Private Lawsuits Follow TAP Settlement of Government Allegations of Overcharges for Drugs

Judith A. Waltz, JD



The focus on pharmaceutical company sales and marketing practices is not limited to government enforcement actions. There has been an increasing amount of litigation filed by private payers, health plans, and consumer coalitions.

Following closely upon the record-setting $875 million government settlement against TAP Pharmaceutical Products for sales and marketing prices involving its drug Lupron (see Legal Matters, November 2001), a coalition of consumer groups filed suit in December 2001 against 28 pharmaceutical companies alleging that they defrauded Medicare and private consumers by inflating the prices of drugs they sold to the Medicare program. The overcharges were estimated at more than $800 million for the preceding year alone and included allegations involving several common drugs for which copayments from the patient are required, which are generally paid either in cash or through premiums to Medigap insurers who pick up copayments as part of their coverage. The lawsuit seeks triple damages.

The lawsuit was filed in federal district court in Boston, to date the hub of government enforcement actions against pharmaceutical companies. Leading the coalition is the Prescription Access Litigation (PAL) project, which was joined in the suit by other consumer groups representing the elderly and other potentially impacted groups in California, Colorado, Florida, Massachusetts, Minnesota, New Jersey, New York, Pennsylvania, Vermont, West Virginia, and Wisconsin. Formed in 2001 by Boston-based Community Catalyst and the National Health Law Program, PAL is a coalition consisting of more than 70 organizations in more than 30 states and is the nation's largest consumer health advocacy organization.

Allegations in the lawsuit are premised on purported manipulations of the average wholesale price (AWP). Medicare reimburses single-source covered drugs at 95% of AWP. For multisource drugs, the Medicare payment allowance is 95% of the lower of the median AWP of all generic forms or the lowest AWP of a brand-name product. No adjustment to reimbursement is made for the actual cost of the drug paid by the supplier. There is currently an active debate as to how AWPs are calculated and their use for purposes of determining federal health care program reimbursements. The specifications for AWPs are not defined by law; instead, AWPs are periodically self-reported by manufacturers to such outlets as Red Book, or First DataBank, which compiles the National Drug Data File. In recent testimony before a House subcommittee, the AWP was described as neither an average price nor what wholesalers charge. In fact, the US General Accounting Office (GAO) estimates that Medicare's payments for physician-billed drugs were at least $532 million higher than providers' acquisition costs in 2000 based just on information relating to discounts and not including additional price reductions, such as chargebacks and other rebates.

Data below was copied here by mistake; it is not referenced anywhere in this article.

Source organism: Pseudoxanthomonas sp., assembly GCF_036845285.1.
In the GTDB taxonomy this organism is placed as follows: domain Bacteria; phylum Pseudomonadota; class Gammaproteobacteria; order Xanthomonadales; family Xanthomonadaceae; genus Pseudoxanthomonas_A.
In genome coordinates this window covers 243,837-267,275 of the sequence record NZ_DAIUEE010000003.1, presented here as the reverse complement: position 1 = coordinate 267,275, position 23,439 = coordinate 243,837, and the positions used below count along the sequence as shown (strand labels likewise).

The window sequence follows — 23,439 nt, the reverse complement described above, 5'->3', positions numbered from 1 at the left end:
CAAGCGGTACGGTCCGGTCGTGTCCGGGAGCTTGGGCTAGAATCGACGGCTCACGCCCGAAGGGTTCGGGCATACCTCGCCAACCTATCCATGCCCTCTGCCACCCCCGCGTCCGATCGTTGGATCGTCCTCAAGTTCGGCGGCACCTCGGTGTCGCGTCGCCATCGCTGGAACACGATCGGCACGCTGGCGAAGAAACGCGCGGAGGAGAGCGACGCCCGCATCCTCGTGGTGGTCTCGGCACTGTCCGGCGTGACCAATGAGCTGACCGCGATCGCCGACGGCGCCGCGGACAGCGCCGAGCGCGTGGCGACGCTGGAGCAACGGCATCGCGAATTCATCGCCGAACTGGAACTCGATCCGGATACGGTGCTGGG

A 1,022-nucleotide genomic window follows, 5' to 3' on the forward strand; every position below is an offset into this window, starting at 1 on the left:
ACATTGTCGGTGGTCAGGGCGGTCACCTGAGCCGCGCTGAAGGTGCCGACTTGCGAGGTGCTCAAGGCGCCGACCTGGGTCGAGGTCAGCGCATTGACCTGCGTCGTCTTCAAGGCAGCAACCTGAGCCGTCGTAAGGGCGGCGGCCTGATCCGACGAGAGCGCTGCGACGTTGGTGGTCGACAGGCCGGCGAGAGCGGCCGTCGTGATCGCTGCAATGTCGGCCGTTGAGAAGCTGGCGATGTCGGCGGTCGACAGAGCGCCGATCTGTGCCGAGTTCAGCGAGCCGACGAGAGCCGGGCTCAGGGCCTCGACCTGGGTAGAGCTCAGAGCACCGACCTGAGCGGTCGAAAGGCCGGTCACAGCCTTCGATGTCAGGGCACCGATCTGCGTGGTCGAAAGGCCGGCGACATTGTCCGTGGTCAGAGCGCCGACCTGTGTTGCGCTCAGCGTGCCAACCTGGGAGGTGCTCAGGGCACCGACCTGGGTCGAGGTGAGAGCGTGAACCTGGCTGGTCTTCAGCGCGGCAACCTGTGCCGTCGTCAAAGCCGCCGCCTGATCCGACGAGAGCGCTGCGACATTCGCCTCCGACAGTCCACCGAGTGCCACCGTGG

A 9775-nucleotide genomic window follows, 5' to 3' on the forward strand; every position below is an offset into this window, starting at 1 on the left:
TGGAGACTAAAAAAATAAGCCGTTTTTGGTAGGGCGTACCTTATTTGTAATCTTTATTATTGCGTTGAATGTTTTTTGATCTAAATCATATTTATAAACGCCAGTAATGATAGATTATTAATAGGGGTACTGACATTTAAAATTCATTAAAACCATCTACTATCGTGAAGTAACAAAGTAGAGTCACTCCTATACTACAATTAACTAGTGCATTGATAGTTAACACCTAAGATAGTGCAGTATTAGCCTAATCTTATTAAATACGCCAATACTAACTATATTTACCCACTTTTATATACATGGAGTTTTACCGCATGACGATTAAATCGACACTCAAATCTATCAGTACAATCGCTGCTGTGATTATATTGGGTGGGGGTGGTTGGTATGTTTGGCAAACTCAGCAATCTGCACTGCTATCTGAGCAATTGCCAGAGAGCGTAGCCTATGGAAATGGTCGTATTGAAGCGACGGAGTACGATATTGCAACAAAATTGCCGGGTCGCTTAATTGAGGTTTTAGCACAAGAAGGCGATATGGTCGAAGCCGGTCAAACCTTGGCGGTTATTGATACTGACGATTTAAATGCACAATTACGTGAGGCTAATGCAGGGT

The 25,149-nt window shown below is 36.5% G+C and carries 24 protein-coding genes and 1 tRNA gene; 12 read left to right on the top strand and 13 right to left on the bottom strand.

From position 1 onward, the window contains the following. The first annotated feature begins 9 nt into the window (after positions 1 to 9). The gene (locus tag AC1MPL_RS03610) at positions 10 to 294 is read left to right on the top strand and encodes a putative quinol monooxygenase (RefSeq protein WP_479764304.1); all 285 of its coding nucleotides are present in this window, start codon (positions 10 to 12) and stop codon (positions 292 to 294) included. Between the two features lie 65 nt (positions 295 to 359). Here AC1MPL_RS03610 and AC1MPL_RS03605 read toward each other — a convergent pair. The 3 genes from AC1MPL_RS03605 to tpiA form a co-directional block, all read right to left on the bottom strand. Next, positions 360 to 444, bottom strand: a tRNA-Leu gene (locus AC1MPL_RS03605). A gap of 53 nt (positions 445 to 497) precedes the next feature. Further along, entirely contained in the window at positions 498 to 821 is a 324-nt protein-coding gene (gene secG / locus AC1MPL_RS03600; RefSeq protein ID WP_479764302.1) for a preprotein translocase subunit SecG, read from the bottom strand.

The PAL lawsuit alleges that the named pharmaceutical companies have engaged in a pattern or practice of selling drugs to physicians at prices that are below the cost reimbursed by Medicare, resulting in violations of consumer laws and even racketeering statutes. According to reported statements by PAL lawyers, discounts given to physicians have ranged from 13% to 34% off the AWP, sometimes going as high as an 85% differential for particular drugs. These numbers appear to have been taken from a September 2001 report from the GAO entitled "Payments for Covered Outpatient Drugs Exceed Providers' Cost." As in the TAP case, PAL alleged that physicians were given severe discounts to promote use of products, which were then reimbursed by Medicare according to its preset payment levels. The practice of encouraging physicians to use a product based in part on the profit between what is paid for the drug and what is reimbursed by a health care payer is generally known as "marketing the spread." The PAL suit also alleges that the reported AWP itself was inflated.

Other lawsuits have also been filed in the aftermath of the TAP settlement based on alleged manipulations of the AWP. These include a class action suit filed by the Teamsters Health and Welfare Fund of Philadelphia (an employee benefit plan) against a pharmaceutical manufacturer on behalf of all those who relied on the AWP in paying for certain cancer drugs. A second class action suit was filed by this group against another manufacturer for alleged manipulations of the AWP of 2 drugs used to help prevent nausea during chemotherapy. It was alleged in both cases that the pharmaceutical manufacturer fraudulently inflated the AWP in industry publications, knowing that this information would be used to determine drug reimbursement levels. Empire Healthchoice, Inc, and Blue Cross and Blue Shield of Massachusetts have sued TAP to recover alleged overpayments made through Medicare and Medicaid HMO programs, which were not covered by the settlement with the government.

It seems clear that allegations of improper pricing will continue to follow drug manufacturers and that legal defense costs and potential damage claims may result in an overall increase in drug costs for many consumers. This trend is likely to be compounded by a reduction in government reimbursements resulting from a change in methodology away from the AWP to a more market-based approach.


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